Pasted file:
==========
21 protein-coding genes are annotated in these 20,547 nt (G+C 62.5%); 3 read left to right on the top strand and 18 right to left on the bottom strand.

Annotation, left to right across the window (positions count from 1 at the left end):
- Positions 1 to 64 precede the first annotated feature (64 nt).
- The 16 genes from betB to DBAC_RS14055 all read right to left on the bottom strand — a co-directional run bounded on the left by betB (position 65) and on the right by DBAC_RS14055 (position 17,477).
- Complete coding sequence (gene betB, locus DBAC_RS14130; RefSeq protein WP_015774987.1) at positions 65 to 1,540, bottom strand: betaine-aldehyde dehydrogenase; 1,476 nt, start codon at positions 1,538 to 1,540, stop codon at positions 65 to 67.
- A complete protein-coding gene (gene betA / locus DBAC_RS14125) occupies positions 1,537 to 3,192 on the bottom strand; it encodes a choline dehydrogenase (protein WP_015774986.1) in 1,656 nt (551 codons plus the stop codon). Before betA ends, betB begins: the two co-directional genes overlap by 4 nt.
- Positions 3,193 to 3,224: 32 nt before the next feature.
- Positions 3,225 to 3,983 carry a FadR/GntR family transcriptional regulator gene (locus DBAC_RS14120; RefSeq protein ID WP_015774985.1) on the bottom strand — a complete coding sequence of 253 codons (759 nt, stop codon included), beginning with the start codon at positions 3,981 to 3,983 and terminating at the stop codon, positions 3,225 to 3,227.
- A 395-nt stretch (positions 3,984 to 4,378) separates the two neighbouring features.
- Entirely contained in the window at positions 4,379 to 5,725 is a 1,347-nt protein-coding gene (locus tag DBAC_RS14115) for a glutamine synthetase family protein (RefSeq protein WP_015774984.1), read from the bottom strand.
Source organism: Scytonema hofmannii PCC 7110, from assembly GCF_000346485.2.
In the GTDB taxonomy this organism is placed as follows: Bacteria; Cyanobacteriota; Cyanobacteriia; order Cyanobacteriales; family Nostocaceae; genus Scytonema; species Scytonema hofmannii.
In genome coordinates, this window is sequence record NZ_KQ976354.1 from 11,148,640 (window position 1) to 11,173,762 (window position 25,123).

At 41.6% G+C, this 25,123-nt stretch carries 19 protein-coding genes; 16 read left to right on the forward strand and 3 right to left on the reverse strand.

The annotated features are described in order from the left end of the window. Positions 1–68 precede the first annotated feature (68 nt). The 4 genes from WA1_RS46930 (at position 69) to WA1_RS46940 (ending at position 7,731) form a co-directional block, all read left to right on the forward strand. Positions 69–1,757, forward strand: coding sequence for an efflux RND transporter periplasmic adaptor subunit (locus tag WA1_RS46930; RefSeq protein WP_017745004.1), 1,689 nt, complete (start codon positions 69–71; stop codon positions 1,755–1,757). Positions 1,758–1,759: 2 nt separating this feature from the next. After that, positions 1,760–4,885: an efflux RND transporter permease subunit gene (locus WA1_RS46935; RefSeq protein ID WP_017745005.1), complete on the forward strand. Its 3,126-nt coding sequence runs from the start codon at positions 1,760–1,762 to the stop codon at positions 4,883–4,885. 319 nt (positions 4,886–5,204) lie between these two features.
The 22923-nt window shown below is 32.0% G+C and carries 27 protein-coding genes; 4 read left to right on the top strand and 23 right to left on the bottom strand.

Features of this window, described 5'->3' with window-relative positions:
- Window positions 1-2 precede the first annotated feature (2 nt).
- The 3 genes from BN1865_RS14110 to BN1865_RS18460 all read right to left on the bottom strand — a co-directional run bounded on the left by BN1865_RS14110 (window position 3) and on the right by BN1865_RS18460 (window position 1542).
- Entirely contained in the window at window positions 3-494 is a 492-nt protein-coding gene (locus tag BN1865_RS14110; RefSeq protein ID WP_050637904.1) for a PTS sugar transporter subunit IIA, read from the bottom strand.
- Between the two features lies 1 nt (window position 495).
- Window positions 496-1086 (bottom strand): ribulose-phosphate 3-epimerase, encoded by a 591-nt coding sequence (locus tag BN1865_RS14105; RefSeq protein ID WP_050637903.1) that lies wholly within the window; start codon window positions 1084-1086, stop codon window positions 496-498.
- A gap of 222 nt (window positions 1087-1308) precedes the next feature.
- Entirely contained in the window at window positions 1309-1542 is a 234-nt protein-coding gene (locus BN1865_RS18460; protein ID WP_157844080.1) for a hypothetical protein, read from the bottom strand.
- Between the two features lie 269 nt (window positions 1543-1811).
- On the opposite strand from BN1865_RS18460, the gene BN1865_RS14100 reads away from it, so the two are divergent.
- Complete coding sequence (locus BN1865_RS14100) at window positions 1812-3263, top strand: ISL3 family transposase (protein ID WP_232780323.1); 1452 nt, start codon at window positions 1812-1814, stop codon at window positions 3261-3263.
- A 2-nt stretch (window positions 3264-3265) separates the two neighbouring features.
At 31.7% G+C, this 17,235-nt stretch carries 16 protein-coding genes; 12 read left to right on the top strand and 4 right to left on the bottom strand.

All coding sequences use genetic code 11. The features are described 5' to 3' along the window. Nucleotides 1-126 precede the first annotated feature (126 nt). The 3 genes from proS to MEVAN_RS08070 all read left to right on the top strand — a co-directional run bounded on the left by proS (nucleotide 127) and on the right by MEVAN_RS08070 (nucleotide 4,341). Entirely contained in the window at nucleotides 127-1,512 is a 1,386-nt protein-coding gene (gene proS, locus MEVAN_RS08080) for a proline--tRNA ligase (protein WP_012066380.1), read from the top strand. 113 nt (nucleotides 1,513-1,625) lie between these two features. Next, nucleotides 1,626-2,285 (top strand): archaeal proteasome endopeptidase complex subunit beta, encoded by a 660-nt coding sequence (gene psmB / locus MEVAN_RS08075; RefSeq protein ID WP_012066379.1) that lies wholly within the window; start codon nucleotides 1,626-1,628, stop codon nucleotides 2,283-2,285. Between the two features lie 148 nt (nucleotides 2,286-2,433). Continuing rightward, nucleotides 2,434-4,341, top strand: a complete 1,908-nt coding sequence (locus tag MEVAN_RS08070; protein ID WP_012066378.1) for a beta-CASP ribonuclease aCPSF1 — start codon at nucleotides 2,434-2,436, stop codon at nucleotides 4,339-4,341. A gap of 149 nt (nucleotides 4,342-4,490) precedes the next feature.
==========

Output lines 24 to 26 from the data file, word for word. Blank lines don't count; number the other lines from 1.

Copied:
- Entirely contained in the window at window positions 1309-1542 is a 234-nt protein-coding gene (locus BN1865_RS18460; protein ID WP_157844080.1) for a hypothetical protein, read from the bottom strand.
- Between the two features lie 269 nt (window positions 1543-1811).
- On the opposite strand from BN1865_RS18460, the gene BN1865_RS14100 reads away from it, so the two are divergent.